The North West Development Agency has been helpful, paying consultants to produce a report and an action plan to assist Morecambe's regeneration. Early in the new year I will seek funds from the Government to make the plan's implementation possible, but we need more than money: we need assistance and expertise on the ground. Councils often do not have the resources or the expertise to engage in regeneration projects, especially large regeneration projects. I would welcome further assistance from both the Government office for the north-west and the North West Development Agency in the new year.

Finally, I wish everyone a happy Christmas and—hopefully—a peaceful new year. I shall watch closely to ensure that improvements are made in our public services.

2.4 pm

Mr. Andrew Stunell (Hazel Grove)

It is the season of good cheer. Let me convey the Liberal Democrats' best wishes to you, Mr. Deputy Speaker, to Mr. Speaker's team and to the House authorities.

So far the debate has been lively and entertaining. Let me start by saying that on many previous occasions I have sympathised and agreed, to an extent, with the hon. Member for Hull, North (Mr. McNamara)—particularly on Northern Ireland matters—but on this occasion I think he got it wrong. I am sorry to say that the elections that disposed of his party in local government in Hull did exactly what local elections are supposed to do: clear out the bad guys and give a once proud city an opportunity to make a fresh start.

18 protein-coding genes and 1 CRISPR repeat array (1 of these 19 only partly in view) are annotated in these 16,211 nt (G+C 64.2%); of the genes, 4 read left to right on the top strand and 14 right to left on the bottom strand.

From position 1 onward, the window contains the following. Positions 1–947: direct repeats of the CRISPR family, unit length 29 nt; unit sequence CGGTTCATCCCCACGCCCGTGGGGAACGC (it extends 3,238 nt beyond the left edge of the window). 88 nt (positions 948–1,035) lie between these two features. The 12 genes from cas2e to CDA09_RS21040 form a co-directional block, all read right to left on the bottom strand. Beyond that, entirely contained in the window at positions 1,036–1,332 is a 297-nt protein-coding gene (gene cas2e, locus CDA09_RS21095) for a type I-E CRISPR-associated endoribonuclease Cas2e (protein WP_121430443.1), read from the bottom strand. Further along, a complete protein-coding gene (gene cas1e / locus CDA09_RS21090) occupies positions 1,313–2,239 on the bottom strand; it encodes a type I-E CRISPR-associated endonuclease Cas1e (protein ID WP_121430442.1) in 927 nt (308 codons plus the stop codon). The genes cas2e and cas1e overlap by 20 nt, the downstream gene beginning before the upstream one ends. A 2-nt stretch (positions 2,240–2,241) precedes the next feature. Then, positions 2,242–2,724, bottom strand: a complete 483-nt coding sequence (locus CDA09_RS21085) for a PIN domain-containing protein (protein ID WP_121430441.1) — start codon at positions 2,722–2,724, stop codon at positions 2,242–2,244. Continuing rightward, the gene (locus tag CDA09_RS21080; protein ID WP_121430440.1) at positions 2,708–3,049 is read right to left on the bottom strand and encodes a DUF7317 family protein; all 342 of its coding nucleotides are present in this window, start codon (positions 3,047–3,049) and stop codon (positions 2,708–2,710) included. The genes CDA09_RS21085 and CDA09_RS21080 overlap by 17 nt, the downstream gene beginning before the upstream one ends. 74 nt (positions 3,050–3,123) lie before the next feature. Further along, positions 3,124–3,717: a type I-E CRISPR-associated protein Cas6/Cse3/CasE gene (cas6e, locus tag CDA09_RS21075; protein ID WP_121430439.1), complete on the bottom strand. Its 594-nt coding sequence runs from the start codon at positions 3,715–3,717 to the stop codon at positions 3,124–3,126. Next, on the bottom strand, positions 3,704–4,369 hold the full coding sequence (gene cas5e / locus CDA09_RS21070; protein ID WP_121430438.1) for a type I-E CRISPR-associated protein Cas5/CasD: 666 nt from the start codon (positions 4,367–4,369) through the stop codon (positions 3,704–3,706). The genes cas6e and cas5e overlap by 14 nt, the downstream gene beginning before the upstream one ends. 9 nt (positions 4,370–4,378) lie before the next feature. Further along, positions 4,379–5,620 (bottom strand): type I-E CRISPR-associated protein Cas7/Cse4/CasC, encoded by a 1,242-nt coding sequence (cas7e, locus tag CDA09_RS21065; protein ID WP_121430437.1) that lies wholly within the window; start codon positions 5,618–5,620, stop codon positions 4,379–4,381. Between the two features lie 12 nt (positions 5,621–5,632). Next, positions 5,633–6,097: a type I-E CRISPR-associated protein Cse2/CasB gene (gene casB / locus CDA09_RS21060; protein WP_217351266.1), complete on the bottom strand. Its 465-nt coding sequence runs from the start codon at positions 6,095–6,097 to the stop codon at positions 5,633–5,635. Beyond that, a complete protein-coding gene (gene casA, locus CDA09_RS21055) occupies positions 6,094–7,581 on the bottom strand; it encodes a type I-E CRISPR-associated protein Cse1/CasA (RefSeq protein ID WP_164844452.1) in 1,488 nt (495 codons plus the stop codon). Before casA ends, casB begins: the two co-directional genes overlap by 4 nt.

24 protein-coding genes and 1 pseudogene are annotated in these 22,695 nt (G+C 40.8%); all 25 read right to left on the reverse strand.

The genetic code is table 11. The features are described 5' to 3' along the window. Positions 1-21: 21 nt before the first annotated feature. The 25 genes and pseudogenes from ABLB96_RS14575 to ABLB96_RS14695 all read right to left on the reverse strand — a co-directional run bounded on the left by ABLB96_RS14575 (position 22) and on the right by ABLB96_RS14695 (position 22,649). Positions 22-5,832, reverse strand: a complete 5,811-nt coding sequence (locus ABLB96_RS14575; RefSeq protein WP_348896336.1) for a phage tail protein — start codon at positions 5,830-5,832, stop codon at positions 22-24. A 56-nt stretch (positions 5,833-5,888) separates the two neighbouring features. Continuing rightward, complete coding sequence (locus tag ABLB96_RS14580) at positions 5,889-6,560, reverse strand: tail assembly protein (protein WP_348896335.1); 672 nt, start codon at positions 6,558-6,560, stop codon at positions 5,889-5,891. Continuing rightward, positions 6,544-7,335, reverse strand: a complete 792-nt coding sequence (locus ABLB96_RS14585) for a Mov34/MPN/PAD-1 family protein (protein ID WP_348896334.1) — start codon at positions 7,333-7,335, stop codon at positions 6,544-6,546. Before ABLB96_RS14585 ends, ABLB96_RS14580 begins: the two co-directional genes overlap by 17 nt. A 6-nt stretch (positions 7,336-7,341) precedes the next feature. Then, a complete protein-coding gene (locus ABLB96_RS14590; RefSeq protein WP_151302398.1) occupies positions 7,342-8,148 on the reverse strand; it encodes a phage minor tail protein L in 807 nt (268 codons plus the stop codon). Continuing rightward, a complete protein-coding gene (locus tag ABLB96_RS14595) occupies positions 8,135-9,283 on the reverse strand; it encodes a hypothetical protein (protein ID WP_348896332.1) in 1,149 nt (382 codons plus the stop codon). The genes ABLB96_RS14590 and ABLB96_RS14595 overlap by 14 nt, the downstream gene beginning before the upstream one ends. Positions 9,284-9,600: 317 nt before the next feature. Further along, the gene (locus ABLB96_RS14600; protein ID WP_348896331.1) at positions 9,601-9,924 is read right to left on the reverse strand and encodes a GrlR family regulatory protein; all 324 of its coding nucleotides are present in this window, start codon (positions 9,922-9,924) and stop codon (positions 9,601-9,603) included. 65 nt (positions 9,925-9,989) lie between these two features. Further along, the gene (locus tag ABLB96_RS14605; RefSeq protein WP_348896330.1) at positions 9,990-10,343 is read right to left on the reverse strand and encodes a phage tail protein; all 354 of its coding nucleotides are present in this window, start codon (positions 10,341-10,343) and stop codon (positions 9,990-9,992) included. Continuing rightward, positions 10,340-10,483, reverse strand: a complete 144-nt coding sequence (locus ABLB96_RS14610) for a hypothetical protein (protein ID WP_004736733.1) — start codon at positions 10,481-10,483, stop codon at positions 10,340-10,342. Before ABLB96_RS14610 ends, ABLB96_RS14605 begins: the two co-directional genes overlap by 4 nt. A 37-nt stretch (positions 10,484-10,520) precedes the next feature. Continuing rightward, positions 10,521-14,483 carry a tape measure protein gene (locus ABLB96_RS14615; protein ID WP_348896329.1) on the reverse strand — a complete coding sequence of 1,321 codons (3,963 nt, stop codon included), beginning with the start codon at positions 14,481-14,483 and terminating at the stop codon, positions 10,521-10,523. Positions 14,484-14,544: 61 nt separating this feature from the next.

Contrary to what the hon. Gentleman said, the district auditor and others have criticised the council strongly, and it was recently judged one of the 13 worst councils in England in a comprehensive performance assessment. The new administration has inherited ruinous housing policies—and, of course, it replaces an administration every one of whose members was elected in the Labour cause only a few years ago.

I am sorry not to be able to agree with the hon. Member for Hull, North, who I think is showing himself to be something of a bad loser.

Jeremy Corbyn

I am sure that the hon. Gentleman will have every reason to agree with me. Liberal Democrat-controlled Islington council has decided to sell off community centres, advice centres and many other buildings. Some are licensed and some are leased out, but all of them could be bought for redevelopment by property speculators. That is the only reason anyone would buy a community centre now. Would the hon. Gentleman be so kind as to contact Councillor Steve Hitchens and tell him that he is working outside Liberal Democrat policy?